Remember the iconic house lighting scene from National Lampoon’s Christmas Vacation (1989)? Clark Griswold, played by Chevy Chase, desperate for “a fun, old fashioned, family Christmas” has painstakingly decorated his house with 25,000 lights. He brings his family outside with much anticipation. It’s chilly out there. Clark’s father-in-law is…freezing. And then the unthinkable. The house doesn’t illuminate.
“The little lights,” Art, played by E.G. Marshall, says, “they aren’t twinkling.”
“I know, Art. Thanks for noticing.”
Is it even Christmas without light? Certainly not for Clark. Is there even a wedding feast without light? Certainly not for the bridegroom.
This is the third of four short advent readings from Matthew 25:1-13. The first two look forward to Christ’s second advent—the one that hasn’t happened yet. The final two look back to the first advent. Please take a moment to read the passage. It’s illuminating!
Jesus says the kingdom of heaven will be like ten bridesmaids who took their lamps to meet the bridegroom. According to D.A. Carson in the New Bible Commentary, this is a village wedding where the bridesmaids are waiting to escort the groom and bride to the wedding feast. Five of the bridesmaids are prepared and five are not.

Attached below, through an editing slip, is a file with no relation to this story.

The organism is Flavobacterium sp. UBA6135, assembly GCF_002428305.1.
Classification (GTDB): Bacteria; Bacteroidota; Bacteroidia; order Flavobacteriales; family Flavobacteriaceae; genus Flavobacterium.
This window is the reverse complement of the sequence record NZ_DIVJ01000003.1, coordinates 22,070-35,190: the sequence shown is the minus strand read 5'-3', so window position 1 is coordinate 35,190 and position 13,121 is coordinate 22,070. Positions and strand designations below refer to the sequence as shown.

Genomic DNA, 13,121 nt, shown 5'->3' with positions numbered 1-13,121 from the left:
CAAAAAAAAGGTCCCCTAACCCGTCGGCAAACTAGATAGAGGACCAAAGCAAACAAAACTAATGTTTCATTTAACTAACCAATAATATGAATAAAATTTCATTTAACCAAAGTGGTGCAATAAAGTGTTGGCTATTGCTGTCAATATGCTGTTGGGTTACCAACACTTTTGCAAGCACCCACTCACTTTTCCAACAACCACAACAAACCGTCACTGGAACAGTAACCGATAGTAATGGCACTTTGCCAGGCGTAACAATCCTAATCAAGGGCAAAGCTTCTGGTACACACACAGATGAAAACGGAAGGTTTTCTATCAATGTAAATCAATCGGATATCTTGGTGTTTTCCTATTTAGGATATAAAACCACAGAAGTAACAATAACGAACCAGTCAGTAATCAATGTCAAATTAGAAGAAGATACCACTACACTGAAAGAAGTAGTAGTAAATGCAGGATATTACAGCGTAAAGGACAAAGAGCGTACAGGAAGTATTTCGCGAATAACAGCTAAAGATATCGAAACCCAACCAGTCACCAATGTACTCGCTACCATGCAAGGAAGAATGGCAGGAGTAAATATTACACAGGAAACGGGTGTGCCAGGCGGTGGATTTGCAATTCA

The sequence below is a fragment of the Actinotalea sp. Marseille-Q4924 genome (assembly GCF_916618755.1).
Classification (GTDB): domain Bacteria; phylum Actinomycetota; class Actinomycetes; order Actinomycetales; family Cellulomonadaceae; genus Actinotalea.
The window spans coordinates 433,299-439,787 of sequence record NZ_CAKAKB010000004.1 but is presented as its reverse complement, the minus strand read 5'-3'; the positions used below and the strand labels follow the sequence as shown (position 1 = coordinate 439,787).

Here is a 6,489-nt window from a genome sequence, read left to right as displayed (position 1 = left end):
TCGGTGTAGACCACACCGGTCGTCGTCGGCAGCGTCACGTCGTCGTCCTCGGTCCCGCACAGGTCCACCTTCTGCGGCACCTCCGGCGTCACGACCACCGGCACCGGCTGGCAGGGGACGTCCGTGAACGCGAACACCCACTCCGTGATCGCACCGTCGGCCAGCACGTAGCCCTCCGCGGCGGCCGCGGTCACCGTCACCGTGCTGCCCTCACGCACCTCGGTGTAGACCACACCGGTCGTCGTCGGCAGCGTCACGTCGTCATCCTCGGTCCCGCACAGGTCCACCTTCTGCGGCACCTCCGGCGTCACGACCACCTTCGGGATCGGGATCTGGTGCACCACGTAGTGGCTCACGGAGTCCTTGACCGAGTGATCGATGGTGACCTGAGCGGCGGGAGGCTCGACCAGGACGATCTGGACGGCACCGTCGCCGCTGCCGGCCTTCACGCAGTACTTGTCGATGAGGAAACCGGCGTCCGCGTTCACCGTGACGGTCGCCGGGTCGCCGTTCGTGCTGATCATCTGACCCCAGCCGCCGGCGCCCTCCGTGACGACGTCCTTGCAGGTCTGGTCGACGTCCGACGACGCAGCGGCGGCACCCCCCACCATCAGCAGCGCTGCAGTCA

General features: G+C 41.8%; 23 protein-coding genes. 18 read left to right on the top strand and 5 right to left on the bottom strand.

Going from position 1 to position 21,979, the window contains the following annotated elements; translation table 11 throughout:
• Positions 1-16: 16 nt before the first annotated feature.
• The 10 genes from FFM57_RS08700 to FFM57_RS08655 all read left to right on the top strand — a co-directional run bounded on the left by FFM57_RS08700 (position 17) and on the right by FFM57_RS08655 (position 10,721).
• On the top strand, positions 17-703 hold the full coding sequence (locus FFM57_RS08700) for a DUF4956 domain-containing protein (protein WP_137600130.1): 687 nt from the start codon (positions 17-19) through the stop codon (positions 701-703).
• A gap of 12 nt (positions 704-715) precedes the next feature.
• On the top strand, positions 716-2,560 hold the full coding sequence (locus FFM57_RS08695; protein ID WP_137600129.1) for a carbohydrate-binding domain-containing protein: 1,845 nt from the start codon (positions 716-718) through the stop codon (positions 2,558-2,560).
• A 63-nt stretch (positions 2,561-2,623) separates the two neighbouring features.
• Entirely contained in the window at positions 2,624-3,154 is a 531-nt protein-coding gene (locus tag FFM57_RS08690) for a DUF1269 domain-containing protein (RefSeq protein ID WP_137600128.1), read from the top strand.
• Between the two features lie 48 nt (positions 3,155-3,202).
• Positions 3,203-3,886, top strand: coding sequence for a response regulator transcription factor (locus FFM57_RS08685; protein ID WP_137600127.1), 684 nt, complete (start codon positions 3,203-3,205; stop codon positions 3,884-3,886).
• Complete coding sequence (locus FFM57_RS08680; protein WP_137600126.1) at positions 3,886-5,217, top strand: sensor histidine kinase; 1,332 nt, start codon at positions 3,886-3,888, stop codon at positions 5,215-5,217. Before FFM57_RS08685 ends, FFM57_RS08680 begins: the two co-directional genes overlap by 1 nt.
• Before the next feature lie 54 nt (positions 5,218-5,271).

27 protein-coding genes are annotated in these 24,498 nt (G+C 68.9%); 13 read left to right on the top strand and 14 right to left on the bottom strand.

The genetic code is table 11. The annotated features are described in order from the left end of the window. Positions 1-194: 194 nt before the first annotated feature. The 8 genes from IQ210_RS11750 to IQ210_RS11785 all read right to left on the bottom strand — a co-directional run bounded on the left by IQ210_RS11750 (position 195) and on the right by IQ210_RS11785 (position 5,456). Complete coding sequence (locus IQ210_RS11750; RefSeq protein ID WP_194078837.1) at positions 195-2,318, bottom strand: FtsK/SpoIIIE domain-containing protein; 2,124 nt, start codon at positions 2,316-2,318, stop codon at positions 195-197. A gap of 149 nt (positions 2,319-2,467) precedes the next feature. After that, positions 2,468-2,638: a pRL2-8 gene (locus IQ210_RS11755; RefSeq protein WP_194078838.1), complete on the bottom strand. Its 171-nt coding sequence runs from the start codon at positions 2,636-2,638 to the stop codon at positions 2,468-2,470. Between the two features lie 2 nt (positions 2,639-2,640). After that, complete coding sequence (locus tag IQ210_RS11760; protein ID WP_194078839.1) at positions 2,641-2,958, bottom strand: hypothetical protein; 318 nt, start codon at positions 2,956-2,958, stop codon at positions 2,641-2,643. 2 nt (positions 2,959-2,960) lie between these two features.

Like Clark outside on that chilly Chicago night, the bridesmaids should have been ready to light it up. Perhaps they’re cold, obviously, they’re sleepy but the mood is still one of anticipation, readiness. But when the groom arrives—jubilantly, buoyantly, unexpectedly—sadly, the little lights, aren’t twinkling.
Well, that’s not exactly true. Half of the lamplights cut through the night brilliantly, like Clark’s house eventually does. And as it turns out, half the light is all the bridegroom needs.
In John’s Gospel, we learn that Jesus is the creating, sustaining Word of God who is also the light and life of humanity. Jesus is Godlight that darkness cannot comprehend, appropriate, absorb or overpower. The darkness is thick and unreceptive—but still Jesus comes as heaven’s light to ignite ready lamps.
Clark needed 25,000 lights. This Christmas, we only need one.
Though the night is long and cold, though we grow weary of waiting, let’s stay ready to light our little lamps from the Light of lights, the Flame of flames, by faith. Let’s rejoice and sing and be merry in the revelation the True Light brings. May it never be said of us, at Christmas or any other time of year, that little light, she’s not twinkling.
"Lay aside every weight and the sin that so easily entangles and run with endurance the race set before you. "